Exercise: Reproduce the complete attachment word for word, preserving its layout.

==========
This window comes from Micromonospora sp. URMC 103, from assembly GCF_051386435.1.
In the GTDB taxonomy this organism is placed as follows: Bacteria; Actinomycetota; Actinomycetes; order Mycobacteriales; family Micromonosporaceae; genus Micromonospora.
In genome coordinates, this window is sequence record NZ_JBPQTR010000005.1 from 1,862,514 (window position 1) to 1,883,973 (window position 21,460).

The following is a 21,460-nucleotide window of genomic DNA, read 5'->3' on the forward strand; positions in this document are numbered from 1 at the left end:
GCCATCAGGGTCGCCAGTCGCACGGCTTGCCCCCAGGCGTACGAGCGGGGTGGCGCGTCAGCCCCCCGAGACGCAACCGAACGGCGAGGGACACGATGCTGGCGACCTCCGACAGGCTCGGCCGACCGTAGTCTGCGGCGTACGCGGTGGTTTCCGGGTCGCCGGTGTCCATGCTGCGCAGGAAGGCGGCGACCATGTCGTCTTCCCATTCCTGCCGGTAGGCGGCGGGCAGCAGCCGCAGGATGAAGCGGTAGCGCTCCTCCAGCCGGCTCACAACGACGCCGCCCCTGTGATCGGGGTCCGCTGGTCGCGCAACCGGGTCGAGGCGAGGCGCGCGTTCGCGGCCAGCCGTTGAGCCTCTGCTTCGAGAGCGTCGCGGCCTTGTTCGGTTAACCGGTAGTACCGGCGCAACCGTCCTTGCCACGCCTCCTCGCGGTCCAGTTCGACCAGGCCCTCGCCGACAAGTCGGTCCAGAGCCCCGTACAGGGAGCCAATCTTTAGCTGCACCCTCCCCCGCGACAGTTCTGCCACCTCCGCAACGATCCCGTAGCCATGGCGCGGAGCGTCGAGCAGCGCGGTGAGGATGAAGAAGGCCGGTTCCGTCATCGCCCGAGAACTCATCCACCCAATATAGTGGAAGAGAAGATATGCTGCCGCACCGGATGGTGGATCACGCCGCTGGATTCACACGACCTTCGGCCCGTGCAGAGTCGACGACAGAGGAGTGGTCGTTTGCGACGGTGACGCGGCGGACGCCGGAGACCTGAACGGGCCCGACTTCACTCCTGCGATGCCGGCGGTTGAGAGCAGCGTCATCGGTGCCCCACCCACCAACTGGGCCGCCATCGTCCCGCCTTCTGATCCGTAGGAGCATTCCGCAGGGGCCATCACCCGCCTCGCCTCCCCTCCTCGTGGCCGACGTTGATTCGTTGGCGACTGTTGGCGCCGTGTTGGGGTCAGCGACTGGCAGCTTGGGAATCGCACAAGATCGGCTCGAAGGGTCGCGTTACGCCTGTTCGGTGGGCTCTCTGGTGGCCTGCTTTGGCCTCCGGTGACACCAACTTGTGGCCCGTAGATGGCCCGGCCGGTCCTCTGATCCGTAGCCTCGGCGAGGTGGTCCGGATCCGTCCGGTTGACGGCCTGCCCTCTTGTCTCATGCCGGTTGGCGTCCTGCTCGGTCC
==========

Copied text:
This window comes from Micromonospora sp. URMC 103, from assembly GCF_051386435.1.
In the GTDB taxonomy this organism is placed as follows: Bacteria; Actinomycetota; Actinomycetes; order Mycobacteriales; family Micromonosporaceae; genus Micromonospora.
In genome coordinates, this window is sequence record NZ_JBPQTR010000005.1 from 1,862,514 (window position 1) to 1,883,973 (window position 21,460).

The following is a 21,460-nucleotide window of genomic DNA, read 5'->3' on the forward strand; positions in this document are numbered from 1 at the left end:
GCCATCAGGGTCGCCAGTCGCACGGCTTGCCCCCAGGCGTACGAGCGGGGTGGCGCGTCAGCCCCCCGAGACGCAACCGAACGGCGAGGGACACGATGCTGGCGACCTCCGACAGGCTCGGCCGACCGTAGTCTGCGGCGTACGCGGTGGTTTCCGGGTCGCCGGTGTCCATGCTGCGCAGGAAGGCGGCGACCATGTCGTCTTCCCATTCCTGCCGGTAGGCGGCGGGCAGCAGCCGCAGGATGAAGCGGTAGCGCTCCTCCAGCCGGCTCACAACGACGCCGCCCCTGTGATCGGGGTCCGCTGGTCGCGCAACCGGGTCGAGGCGAGGCGCGCGTTCGCGGCCAGCCGTTGAGCCTCTGCTTCGAGAGCGTCGCGGCCTTGTTCGGTTAACCGGTAGTACCGGCGCAACCGTCCTTGCCACGCCTCCTCGCGGTCCAGTTCGACCAGGCCCTCGCCGACAAGTCGGTCCAGAGCCCCGTACAGGGAGCCAATCTTTAGCTGCACCCTCCCCCGCGACAGTTCTGCCACCTCCGCAACGATCCCGTAGCCATGGCGCGGAGCGTCGAGCAGCGCGGTGAGGATGAAGAAGGCCGGTTCCGTCATCGCCCGAGAACTCATCCACCCAATATAGTGGAAGAGAAGATATGCTGCCGCACCGGATGGTGGATCACGCCGCTGGATTCACACGACCTTCGGCCCGTGCAGAGTCGACGACAGAGGAGTGGTCGTTTGCGACGGTGACGCGGCGGACGCCGGAGACCTGAACGGGCCCGACTTCACTCCTGCGATGCCGGCGGTTGAGAGCAGCGTCATCGGTGCCCCACCCACCAACTGGGCCGCCATCGTCCCGCCTTCTGATCCGTAGGAGCATTCCGCAGGGGCCATCACCCGCCTCGCCTCCCCTCCTCGTGGCCGACGTTGATTCGTTGGCGACTGTTGGCGCCGTGTTGGGGTCAGCGACTGGCAGCTTGGGAATCGCACAAGATCGGCTCGAAGGGTCGCGTTACGCCTGTTCGGTGGGCTCTCTGGTGGCCTGCTTTGGCCTCCGGTGACACCAACTTGTGGCCCGTAGATGGCCCGGCCGGTCCTCTGATCCGTAGCCTCGGCGAGGTGGTCCGGATCCGTCCGGTTGACGGCCTGCCCTCTTGTCTCATGCCGGTTGGCGTCCTGCTCGGTCC